“Of course it matters. She might have sneaked in here under false pretenses. She might be taking cash under the table.”

“Callie, you're so suspicious,” Lana admonished gently. “Probably Mr. Stipley simply forgot to tell us about her.” Mr. Stipley was the principal of Destiny High School, and the carnival was his baby.

“I want to find out for sure,” Callie said. “And I want you both to come with me.”

Lana laughed. “All right. But if we find out she's legit, we all have to have our fortunes told. Agreed?”

The other two girls nodded reluctantly.

As they approached Theodora's booth Callie thought it odd that the fortune-teller had no takers. The carnival was crowded, and almost every attraction
had a line in front of it. But Theodora, a darkly exotic woman dressed in a gypsy costume, sat behind a silk-draped table with a crystal ball in front of her, as if she'd been waiting just for these three customers.

Her wide, red-painted mouth spread into a smile. “Well, now, what do we have here? Did you come to find out which boy will ask you to the prom?”

Callie got a wiggly sensation down her spine. How odd that she and Lana had recently been discussing that very thing. “Actually, Miss, uh, Ms. Theodora, this is an official visit. I'm head of the Carnival Committee/Student Division, and these are my committee members.” She consulted her clipboard, trying to look serious and severe. “You aren't on my list.”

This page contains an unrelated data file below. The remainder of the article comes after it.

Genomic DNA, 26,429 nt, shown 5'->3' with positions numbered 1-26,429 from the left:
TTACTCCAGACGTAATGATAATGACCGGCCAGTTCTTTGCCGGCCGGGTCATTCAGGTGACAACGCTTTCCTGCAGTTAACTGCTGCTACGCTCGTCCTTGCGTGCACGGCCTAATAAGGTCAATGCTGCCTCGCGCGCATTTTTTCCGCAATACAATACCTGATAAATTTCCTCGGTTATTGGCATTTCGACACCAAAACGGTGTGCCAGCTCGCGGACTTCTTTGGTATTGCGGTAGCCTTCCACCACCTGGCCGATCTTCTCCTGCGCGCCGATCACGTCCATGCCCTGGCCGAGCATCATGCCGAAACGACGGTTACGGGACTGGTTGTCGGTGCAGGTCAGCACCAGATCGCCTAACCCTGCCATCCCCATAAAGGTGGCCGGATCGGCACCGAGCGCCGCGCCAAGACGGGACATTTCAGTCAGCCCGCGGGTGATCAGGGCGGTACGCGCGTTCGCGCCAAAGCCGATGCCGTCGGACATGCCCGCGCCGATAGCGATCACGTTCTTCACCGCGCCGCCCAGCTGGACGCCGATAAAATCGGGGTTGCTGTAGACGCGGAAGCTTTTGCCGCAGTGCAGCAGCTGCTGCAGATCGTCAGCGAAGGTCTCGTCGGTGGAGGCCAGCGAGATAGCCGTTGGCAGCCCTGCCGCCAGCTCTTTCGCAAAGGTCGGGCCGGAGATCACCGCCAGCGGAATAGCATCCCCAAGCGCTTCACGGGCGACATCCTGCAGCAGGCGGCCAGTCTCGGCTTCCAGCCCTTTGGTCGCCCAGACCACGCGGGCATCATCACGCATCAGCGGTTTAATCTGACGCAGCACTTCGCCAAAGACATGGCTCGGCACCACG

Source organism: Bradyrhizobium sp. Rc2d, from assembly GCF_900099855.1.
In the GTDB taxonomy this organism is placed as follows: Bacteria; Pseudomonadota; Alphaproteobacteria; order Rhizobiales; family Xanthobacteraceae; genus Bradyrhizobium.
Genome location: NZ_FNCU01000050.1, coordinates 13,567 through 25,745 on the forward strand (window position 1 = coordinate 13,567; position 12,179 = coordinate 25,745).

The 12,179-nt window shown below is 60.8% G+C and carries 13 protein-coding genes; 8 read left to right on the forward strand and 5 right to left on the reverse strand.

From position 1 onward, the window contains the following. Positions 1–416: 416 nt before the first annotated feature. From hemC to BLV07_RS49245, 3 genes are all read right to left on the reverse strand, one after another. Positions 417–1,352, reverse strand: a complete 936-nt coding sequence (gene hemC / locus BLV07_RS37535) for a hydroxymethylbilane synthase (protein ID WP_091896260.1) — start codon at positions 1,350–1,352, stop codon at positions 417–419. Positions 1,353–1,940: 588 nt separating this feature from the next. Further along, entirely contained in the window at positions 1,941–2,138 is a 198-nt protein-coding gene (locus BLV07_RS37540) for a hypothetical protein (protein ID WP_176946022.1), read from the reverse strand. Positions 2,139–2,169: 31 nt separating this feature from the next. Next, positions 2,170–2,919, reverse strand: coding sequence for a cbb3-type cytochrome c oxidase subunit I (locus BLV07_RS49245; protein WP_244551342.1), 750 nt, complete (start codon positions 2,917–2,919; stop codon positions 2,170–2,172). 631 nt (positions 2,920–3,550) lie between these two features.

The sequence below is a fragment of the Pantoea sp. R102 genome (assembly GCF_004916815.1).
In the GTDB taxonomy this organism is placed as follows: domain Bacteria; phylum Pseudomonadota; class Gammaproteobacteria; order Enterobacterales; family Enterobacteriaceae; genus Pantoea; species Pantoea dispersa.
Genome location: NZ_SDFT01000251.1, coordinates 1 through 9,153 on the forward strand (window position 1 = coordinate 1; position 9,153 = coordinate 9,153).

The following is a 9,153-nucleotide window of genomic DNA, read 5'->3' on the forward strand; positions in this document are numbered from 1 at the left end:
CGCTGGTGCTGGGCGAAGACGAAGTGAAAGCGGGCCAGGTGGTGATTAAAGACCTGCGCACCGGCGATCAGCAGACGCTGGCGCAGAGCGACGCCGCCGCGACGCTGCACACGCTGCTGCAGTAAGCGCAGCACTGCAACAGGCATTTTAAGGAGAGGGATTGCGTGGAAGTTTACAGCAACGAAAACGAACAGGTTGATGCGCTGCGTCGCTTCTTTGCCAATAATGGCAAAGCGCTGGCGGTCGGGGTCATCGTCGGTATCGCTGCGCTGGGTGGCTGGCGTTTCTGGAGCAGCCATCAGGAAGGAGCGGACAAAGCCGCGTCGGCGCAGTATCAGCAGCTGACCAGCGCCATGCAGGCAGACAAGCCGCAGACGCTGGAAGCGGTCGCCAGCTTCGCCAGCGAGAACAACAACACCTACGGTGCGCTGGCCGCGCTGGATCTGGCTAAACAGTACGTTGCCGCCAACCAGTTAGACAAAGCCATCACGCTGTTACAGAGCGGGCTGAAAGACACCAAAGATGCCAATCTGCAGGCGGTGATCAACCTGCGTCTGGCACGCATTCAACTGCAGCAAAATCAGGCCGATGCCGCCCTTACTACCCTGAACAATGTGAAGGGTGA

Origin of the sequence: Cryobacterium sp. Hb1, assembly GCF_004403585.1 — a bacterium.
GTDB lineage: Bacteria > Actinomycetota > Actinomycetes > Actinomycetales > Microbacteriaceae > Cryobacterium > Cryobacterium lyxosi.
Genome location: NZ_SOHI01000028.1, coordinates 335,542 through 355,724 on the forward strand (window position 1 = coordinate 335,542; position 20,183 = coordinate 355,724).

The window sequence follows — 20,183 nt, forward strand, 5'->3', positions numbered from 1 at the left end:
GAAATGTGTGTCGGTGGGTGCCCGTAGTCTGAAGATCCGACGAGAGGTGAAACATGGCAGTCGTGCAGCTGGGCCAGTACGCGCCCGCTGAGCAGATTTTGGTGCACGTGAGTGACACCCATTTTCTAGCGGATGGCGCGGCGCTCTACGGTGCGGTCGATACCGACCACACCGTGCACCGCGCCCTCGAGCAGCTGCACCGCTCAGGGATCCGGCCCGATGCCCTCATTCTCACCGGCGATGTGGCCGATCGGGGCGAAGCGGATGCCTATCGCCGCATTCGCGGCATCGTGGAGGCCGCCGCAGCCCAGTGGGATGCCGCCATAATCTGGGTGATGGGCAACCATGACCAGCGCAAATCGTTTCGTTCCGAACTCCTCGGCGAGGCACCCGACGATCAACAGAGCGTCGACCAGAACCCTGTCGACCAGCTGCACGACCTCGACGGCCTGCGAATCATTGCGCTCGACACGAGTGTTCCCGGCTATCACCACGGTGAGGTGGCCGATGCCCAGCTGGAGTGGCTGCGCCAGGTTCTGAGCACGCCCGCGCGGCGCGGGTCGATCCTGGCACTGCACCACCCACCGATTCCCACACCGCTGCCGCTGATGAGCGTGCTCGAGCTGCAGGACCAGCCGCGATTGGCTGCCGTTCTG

“My, aren't you the official one,” Theodora said, still smiling. In an aside to the other two girls, she added, “I'll bet nothing gets by her, eh? She probably dots all her
i
's and crosses the
t
's.”

Millicent covered her mouth to disguise her smile, and Lana laughed out loud, earning a scowl from Callie.

“You're the skeptical type,” Theodora continued, looking at Callie. “You love to ask questions and you can't stand an unsolved mystery. You would make a very good newspaper reporter.”

“H-how did you know that?” Callie asked. She'd already been accepted into the journalism program at Stockton University, the college around which the town of Destiny, Texas, had grown.

“I know all kinds of things,” Theodora said mysteriously. “Would you like to hear more?”

“I'd like to hear who gave you permission to set up here,” Callie persisted. “You're not on my—”

“Chill out, Callie,” Lana said. “I'd like to hear more. Can you tell me who I'll go to the prom with?”

Theodora consulted her crystal ball, and Callie observed, fascinated despite herself. Out of habit, she pulled a small pad and pen from the back pocket of her jeans and began taking notes. She was always on the lookout for a good story for the school paper.

“I see you going to the prom with a football player,” Theodora said.

Big stretch, Callie thought uncharitably. Someone with Lana's looks would naturally snag a football player.

Theodora looked up. “You have many talents, you know,” she said. “I see you surrounded by flowers.”

Lana giggled. “I hope that means Bart will bring me a big ol' corsage for the dance. Now, what about Millicent?” She dragged her friend forward. “Who's she gonna go with?”

Millicent sighed. “I don't need a fortune-teller to give me that answer. I won't be going.”

Theodora peered into the ball. “I see you painting. You have such talent!”

Another big stretch, Callie thought. Millicent had paint smears all over her hands.

“I'll probably be painting the prom decorations,” Millicent said glumly.

“Oh, who cares about this silly prom business,” Lana interrupted. “We want to know who we're going to marry. Right?” She looked to the other two girls for confirmation.

BOOK: Callie's Cowboy